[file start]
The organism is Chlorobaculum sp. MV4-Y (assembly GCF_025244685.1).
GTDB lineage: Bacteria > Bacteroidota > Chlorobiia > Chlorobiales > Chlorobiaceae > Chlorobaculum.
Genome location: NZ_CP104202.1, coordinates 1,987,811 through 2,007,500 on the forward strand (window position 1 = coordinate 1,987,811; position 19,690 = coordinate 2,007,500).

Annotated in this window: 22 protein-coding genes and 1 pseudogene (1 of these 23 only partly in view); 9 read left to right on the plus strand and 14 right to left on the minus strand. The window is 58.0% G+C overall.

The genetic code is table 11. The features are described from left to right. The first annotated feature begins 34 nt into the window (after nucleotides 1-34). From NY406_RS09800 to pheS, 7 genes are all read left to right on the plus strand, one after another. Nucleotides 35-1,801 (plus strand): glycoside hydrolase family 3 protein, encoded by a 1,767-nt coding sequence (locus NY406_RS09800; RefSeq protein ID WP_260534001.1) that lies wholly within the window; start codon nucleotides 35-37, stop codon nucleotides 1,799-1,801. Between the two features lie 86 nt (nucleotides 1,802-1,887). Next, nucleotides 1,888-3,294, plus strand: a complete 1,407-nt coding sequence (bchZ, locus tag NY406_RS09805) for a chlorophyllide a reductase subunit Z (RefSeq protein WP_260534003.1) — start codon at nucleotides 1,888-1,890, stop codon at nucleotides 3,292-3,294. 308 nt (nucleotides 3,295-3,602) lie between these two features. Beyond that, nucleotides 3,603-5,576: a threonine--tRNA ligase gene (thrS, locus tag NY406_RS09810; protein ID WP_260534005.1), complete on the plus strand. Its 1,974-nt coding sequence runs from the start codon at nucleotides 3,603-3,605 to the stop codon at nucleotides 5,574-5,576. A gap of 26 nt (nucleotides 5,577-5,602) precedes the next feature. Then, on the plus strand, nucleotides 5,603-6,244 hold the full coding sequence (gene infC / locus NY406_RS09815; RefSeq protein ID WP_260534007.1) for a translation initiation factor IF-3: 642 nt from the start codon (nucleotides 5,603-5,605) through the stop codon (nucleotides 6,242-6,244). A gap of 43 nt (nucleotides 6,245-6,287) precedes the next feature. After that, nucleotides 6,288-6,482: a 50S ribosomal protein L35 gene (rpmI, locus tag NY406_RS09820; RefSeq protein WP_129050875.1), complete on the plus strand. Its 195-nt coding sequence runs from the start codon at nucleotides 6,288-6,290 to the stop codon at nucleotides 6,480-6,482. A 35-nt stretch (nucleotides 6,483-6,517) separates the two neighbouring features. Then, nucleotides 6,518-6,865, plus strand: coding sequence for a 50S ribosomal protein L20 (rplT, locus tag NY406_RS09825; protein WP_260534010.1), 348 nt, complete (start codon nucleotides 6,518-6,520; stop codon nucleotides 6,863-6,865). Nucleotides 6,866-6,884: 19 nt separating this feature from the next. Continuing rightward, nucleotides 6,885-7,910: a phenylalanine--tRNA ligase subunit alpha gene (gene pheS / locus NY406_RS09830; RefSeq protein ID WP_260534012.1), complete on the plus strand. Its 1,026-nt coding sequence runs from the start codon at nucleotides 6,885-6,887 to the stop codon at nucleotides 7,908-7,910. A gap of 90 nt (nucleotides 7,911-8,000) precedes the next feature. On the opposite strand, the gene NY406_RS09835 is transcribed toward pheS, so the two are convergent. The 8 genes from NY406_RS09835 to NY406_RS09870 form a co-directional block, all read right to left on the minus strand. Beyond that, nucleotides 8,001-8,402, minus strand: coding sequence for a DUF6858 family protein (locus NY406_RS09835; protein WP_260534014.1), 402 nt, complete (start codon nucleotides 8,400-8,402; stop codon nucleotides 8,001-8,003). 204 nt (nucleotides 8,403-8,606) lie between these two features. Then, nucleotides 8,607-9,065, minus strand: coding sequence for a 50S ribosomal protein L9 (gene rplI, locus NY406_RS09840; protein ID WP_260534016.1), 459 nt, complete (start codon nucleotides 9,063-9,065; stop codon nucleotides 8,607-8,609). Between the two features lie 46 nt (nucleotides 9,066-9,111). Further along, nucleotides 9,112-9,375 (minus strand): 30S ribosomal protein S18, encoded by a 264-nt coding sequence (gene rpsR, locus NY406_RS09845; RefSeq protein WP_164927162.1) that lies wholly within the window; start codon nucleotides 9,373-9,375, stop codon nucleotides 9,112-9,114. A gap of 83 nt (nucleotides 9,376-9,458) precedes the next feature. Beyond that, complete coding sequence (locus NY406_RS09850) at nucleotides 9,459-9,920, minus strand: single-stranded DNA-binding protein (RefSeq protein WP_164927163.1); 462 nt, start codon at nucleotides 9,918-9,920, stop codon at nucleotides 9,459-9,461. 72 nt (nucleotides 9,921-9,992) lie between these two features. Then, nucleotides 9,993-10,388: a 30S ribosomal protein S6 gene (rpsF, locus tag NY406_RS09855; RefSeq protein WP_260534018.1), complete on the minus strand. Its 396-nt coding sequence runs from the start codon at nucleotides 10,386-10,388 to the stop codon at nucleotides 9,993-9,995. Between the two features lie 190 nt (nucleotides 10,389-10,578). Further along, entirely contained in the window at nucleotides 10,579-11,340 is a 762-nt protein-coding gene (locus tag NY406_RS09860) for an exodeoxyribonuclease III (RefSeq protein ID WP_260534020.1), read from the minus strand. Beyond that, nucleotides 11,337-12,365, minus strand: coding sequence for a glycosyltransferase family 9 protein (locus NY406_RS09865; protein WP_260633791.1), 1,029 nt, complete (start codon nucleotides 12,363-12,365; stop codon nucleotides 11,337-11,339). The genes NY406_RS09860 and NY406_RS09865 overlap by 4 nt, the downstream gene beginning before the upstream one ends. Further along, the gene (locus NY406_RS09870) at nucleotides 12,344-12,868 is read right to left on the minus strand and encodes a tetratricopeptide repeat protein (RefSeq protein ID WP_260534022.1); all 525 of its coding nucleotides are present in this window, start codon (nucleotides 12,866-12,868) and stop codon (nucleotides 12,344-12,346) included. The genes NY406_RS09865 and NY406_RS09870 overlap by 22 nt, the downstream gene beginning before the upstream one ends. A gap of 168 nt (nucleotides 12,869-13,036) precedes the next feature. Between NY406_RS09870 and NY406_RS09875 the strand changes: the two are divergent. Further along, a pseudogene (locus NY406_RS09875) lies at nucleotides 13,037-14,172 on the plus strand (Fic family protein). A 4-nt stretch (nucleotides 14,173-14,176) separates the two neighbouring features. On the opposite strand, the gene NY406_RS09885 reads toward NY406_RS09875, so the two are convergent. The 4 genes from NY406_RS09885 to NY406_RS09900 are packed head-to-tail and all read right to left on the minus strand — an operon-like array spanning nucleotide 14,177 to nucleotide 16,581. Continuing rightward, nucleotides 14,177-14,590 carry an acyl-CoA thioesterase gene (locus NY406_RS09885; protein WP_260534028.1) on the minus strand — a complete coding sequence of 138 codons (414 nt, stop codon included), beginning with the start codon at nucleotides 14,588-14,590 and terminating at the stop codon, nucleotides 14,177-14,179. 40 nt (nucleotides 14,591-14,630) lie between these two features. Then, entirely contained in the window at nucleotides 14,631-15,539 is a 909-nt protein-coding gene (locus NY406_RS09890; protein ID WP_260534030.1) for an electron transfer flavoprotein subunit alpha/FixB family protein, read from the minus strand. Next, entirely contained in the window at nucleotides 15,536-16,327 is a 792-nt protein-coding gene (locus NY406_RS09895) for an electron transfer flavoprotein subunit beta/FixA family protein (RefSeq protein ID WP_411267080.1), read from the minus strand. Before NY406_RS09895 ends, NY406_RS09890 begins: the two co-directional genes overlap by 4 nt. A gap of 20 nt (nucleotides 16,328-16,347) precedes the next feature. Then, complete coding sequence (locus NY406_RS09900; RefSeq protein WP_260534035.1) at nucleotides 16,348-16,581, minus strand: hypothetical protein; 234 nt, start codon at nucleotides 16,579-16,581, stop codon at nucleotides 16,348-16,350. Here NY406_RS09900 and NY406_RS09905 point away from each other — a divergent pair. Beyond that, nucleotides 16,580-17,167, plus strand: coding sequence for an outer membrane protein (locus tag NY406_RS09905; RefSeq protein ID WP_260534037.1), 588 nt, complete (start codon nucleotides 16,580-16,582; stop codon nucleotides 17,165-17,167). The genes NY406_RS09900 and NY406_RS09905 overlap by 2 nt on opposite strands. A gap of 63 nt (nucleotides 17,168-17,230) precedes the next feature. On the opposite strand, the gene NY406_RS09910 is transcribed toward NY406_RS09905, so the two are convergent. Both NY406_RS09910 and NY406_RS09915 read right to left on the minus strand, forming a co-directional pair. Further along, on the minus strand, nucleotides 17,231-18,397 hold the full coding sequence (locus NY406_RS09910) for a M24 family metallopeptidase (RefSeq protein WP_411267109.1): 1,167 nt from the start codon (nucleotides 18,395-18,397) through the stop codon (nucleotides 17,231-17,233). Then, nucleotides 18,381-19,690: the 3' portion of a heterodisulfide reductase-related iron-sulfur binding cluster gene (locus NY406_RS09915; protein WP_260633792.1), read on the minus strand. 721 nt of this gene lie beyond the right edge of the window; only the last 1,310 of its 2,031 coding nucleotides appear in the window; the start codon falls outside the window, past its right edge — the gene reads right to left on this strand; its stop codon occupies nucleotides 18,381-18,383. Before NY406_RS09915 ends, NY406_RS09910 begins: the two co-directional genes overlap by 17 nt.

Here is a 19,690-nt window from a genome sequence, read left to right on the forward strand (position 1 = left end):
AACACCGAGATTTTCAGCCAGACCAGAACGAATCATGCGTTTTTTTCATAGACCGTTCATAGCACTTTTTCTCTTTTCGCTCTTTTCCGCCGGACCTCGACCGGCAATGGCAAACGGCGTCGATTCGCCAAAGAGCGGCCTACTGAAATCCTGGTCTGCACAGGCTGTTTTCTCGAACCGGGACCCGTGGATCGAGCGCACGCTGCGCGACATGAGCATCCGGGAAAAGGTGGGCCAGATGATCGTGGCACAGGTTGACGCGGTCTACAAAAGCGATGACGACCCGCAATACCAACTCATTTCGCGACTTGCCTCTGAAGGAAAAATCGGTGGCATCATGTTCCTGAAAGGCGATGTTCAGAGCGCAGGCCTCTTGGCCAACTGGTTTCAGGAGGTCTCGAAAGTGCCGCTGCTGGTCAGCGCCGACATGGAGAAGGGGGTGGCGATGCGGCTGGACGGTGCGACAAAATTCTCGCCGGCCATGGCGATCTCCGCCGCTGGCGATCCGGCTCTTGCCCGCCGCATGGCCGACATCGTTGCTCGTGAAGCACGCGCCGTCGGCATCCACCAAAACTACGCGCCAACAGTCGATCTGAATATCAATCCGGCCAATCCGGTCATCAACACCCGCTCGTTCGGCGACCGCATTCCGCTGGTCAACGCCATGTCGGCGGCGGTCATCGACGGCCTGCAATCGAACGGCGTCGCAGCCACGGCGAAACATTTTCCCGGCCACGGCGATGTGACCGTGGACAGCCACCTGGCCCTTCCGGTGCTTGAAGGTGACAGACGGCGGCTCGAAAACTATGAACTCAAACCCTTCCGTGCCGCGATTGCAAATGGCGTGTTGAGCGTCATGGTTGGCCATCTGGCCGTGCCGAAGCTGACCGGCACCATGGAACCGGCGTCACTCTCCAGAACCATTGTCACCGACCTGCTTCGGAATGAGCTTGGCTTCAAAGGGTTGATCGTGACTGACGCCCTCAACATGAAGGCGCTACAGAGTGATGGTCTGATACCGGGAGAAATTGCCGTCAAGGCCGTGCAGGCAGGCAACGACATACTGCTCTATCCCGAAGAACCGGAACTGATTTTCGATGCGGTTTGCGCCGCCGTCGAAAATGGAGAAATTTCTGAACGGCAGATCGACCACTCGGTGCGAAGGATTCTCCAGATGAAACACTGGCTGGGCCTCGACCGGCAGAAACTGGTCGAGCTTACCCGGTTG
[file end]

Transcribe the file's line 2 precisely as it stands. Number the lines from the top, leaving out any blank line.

GTDB lineage: Bacteria > Bacteroidota > Chlorobiia > Chlorobiales > Chlorobiaceae > Chlorobaculum.